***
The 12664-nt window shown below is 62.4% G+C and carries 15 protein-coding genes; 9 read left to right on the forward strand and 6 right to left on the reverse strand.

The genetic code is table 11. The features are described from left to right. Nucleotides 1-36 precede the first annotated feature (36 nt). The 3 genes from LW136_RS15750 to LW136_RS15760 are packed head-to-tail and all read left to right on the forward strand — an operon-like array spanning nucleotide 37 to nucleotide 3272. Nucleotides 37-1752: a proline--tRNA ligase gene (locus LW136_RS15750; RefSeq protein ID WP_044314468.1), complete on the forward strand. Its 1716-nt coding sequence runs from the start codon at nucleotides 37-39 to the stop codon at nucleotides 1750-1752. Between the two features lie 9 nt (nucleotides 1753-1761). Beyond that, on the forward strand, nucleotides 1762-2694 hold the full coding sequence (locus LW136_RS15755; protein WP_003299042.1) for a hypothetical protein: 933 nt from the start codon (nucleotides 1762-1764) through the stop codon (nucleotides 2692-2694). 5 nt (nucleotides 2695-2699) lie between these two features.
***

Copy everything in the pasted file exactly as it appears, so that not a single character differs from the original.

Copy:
The 12664-nt window shown below is 62.4% G+C and carries 15 protein-coding genes; 9 read left to right on the forward strand and 6 right to left on the reverse strand.

The genetic code is table 11. The features are described from left to right. Nucleotides 1-36 precede the first annotated feature (36 nt). The 3 genes from LW136_RS15750 to LW136_RS15760 are packed head-to-tail and all read left to right on the forward strand — an operon-like array spanning nucleotide 37 to nucleotide 3272. Nucleotides 37-1752: a proline--tRNA ligase gene (locus LW136_RS15750; RefSeq protein ID WP_044314468.1), complete on the forward strand. Its 1716-nt coding sequence runs from the start codon at nucleotides 37-39 to the stop codon at nucleotides 1750-1752. Between the two features lie 9 nt (nucleotides 1753-1761). Beyond that, on the forward strand, nucleotides 1762-2694 hold the full coding sequence (locus LW136_RS15755; protein WP_003299042.1) for a hypothetical protein: 933 nt from the start codon (nucleotides 1762-1764) through the stop codon (nucleotides 2692-2694). 5 nt (nucleotides 2695-2699) lie between these two features.